• Sgurr na Stri: After negotiating the Bad Step and skirting the shores of Loch Coruisk, I made my way to the summit of Sgurr na Stri (494 m / 1621 ft). With a relatively clear forecast on the cards, I decided to camp on this scenic high point. It ended up being a great choice, and I was rewarded with spectacular views over not only Coruisk, but also the Isle of Rum and the coastline stretching back towards Elgol. This turned out to be my last night of fine weather on the Skye Trail, and I couldn’t have asked for a better spot from which to enjoy it.

Day 2 campsite on the summit of Sgurr na Stri.

  • The Old Man of Storr: The most famous landmark on the Isle of Skye is the Old Man of Storr. Located about 10 km (six miles) north of Portree, these spiky rock pinnacles are set amid rolling green hills and look out upon the beautiful Sound of Raasay. Featured in postcards, guidebooks and Ridley Scott’s 2012 sci-fi thriller, Prometheus, the Old Man of Storr was formed from an ancient landslide and was so named because the rock outline and the protruding basalt pinnacle resembles that of the face of an elderly man with a very big nose. Unfortunately, the weather wasn’t great when I arrived, and after waiting/shivering patiently in the rain, wind, and thick fog for about an hour, I finally moved on. The Wikimedia photo below shows what the Old Man looks like in somewhat clearer conditions:

The Old Man of Storr – That’s the nose on the far left (Photo – Wikimedia Commons – David Ilff / License: CC-BY-SA 3.0)

  • The Tempest on Trotternish Ridge:  In clear weather, this 28.5 km (17.8 mi) section of the Skye Trail affords jaw-dropping vistas, and the chance to observe sea eagles winging their way around the skies above. At least that’s what I’ve been told. My Trotternish experience was a little different (but by no means uncommon). For about 75 percent of this exposed ridge walk, I hiked through thick fog and was buffeted by constant driving wind and rain. In short, I saw bugger all. In such conditions, when setting up your shelter is not an option and there are no practical bailout points, there is nothing for it but to keep a steady pace, a positive attitude, and make sure you stay on course. So that’s what I did.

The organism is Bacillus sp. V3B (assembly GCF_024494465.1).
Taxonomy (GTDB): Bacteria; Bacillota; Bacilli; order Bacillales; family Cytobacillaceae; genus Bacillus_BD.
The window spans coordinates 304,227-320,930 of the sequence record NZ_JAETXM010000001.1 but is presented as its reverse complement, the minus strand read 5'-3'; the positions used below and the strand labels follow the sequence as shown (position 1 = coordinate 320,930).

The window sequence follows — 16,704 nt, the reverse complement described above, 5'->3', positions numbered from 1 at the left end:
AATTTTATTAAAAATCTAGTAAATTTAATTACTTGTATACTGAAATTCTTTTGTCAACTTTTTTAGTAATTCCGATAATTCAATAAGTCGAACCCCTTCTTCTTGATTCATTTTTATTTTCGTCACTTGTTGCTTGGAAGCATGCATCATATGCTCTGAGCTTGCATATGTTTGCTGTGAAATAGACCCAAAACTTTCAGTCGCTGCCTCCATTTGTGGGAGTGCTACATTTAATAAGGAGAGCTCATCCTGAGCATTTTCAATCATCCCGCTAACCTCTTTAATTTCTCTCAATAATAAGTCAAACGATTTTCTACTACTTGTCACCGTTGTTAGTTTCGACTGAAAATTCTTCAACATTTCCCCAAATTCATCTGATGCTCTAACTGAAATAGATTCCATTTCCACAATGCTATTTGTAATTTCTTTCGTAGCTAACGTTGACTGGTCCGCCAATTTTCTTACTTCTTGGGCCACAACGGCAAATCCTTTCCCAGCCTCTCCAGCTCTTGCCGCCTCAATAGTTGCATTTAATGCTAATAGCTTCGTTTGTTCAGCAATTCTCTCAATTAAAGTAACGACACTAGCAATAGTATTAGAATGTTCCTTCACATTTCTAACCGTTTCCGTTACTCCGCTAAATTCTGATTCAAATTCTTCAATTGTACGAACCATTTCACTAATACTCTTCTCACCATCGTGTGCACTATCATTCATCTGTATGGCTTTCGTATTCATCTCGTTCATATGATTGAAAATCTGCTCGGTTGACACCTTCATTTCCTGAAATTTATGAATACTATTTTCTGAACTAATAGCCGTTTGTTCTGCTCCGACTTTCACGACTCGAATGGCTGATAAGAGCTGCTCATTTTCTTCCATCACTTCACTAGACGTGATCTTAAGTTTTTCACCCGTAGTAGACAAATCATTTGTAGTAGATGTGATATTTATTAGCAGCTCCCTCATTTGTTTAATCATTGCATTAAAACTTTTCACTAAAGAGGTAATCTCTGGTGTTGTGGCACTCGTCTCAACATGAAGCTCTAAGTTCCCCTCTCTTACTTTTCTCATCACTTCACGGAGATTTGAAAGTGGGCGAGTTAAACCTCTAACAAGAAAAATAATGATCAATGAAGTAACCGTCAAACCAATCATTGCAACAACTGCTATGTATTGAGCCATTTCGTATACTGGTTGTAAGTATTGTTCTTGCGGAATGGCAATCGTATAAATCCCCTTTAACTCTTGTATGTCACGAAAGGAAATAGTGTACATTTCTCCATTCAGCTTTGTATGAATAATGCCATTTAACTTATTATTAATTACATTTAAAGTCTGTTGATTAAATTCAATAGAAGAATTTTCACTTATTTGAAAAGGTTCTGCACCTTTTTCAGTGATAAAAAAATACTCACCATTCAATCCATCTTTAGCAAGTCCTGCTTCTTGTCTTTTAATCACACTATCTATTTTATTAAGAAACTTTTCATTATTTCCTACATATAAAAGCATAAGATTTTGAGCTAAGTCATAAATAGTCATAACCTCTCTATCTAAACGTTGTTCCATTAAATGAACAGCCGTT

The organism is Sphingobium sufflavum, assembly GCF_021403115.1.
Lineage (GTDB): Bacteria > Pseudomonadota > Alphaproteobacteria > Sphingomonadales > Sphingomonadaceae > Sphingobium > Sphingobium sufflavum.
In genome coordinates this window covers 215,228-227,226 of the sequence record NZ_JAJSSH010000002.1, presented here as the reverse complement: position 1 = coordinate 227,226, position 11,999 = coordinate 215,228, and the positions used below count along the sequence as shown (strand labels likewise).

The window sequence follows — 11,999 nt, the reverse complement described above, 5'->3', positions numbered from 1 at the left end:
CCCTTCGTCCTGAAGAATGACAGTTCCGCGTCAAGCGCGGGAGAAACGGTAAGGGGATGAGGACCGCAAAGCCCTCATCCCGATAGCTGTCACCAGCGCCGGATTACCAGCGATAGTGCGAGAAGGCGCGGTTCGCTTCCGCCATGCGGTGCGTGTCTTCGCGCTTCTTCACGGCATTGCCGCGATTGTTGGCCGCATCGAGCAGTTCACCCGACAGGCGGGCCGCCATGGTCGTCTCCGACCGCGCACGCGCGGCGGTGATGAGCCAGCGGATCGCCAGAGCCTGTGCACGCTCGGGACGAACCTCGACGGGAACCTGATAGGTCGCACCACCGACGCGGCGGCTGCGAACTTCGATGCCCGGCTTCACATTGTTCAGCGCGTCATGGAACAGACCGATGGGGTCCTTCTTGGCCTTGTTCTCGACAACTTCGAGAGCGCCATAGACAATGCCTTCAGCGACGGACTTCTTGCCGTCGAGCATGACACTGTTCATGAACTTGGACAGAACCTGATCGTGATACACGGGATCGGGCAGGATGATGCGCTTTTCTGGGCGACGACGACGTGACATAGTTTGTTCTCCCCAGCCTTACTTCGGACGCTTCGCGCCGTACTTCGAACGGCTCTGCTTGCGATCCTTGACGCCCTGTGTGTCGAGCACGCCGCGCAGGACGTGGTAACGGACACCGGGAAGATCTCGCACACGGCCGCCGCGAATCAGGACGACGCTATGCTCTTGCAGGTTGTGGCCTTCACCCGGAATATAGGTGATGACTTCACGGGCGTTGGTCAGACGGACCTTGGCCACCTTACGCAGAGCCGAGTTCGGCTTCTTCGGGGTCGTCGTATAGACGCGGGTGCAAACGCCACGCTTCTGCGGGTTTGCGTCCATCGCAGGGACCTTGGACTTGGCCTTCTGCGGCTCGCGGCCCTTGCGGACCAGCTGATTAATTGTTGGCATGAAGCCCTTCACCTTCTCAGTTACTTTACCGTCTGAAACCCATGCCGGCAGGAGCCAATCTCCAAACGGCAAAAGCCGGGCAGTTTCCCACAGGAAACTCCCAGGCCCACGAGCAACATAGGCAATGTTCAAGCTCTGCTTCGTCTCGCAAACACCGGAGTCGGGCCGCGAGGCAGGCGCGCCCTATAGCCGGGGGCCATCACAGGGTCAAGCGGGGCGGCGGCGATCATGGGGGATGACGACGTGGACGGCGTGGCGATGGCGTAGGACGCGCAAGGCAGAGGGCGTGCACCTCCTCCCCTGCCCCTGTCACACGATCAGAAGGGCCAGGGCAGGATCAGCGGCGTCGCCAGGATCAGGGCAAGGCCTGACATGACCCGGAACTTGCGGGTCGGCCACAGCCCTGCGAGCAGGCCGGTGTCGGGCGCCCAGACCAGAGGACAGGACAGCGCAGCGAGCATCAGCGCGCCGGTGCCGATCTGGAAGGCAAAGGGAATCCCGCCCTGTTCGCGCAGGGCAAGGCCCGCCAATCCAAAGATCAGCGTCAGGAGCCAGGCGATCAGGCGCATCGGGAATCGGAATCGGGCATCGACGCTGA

Camped at the base of the Trotternish Ridge.

Day 5 – Looking south along the Trotternish Ridge during a brief respite from the weather.

Day 5 – Clear section of trail along The Quiraing | Day 5.

  • The End:  Rubha Hunish represents a wonderful finale to the Skye Trail; a dramatic headland from which hikers are afforded beautiful views over the chilly waters of the North Sea. If your timing is just right, it is said that you may even spot dolphins swimming off the coast, or even a passing pod of killer whales. I saw neither one of those things, but that was ok. The rain had momentarily stopped, I had the northernmost tip of the island all to myself, and I’d just finished a memorable five days of hiking on the Isle of Skye.
  • The End – Part 2:  Immediately after finishing the trail, I enjoyed a fun night at the Rubha Hunish Lookout bothy with an entertaining couple from Poland. Not surprisingly they had packed in a bottle of vodka; which they generously offered to share with yours truly. As I sat there drinking and joking with these two strangers that soon became friends, three things came to mind: 1. The deep sense of appreciation that I feel after every hike; 2. In all my years of travelling – including a few weeks in Poland itself back in 2002 – I’d never met a Pole that didn’t enjoy a vodka or four, and; 3. With the wind howling and the rain pouring down outside, I was very glad to be dry and warm inside the cozy, if somewhat cramped, confines of the bothy.

The lookout bothy at Rubha Hunish.

Looking back along the cliffed coast from Rubha Hunish.

The northernmost tip of the Isle of Skye.

Sleeping Poles | Rubha Hunish bothy.

Skye Trail Gear List